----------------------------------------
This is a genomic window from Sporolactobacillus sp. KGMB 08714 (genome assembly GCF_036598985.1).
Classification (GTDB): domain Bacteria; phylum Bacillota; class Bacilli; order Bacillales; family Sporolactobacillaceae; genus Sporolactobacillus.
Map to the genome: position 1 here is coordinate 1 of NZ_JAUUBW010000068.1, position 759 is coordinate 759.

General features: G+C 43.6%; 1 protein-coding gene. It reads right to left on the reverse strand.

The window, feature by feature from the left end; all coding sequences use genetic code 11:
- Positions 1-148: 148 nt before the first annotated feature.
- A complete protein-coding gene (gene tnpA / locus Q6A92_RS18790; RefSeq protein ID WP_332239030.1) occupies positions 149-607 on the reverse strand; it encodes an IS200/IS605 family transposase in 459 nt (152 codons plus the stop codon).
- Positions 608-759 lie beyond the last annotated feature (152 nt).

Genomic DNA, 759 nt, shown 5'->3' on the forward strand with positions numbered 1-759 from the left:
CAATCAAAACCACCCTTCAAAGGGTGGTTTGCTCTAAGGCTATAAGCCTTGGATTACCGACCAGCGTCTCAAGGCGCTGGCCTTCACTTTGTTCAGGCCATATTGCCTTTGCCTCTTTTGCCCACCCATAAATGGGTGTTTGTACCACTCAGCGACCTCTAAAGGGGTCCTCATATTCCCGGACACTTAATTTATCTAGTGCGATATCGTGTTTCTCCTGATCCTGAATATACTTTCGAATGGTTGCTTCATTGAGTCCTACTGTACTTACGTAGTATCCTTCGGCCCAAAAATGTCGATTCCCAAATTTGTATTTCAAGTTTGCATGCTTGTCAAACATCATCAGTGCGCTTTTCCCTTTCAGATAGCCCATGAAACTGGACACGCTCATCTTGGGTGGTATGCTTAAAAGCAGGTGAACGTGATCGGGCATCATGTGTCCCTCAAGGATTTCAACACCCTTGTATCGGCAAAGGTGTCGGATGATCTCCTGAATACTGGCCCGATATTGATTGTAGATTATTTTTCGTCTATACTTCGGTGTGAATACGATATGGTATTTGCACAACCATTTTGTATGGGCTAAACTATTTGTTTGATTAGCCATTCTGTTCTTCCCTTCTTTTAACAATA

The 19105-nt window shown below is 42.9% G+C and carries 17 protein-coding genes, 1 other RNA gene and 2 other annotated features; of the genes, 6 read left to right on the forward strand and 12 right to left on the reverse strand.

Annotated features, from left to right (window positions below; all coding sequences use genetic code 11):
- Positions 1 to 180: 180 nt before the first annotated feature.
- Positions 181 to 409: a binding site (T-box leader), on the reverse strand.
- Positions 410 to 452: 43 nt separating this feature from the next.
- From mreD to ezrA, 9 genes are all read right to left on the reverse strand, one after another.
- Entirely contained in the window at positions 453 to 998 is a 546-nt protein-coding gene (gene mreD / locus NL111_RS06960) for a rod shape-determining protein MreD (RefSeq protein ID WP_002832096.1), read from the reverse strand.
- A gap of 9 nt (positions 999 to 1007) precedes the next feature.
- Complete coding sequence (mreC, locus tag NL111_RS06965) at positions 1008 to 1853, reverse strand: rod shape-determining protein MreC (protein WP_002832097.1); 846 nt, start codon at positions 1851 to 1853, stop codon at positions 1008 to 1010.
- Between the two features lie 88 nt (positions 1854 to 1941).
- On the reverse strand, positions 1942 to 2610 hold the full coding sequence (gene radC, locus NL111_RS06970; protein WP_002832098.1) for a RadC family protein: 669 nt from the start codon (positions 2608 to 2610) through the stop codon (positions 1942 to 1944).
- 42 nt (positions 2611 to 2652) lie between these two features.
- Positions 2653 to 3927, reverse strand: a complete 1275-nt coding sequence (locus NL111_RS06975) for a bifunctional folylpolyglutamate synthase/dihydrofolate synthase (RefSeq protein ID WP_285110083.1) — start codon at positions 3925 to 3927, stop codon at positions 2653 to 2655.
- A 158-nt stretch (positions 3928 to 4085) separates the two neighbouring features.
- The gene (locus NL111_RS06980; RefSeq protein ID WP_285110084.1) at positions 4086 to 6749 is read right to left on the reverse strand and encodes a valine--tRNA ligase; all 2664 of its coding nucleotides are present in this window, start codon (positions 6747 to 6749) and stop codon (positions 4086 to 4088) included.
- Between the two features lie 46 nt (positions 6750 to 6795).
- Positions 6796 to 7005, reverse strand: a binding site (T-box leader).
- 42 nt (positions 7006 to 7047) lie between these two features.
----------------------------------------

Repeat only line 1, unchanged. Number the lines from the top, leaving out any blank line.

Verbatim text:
This is a genomic window from Sporolactobacillus sp. KGMB 08714 (genome assembly GCF_036598985.1).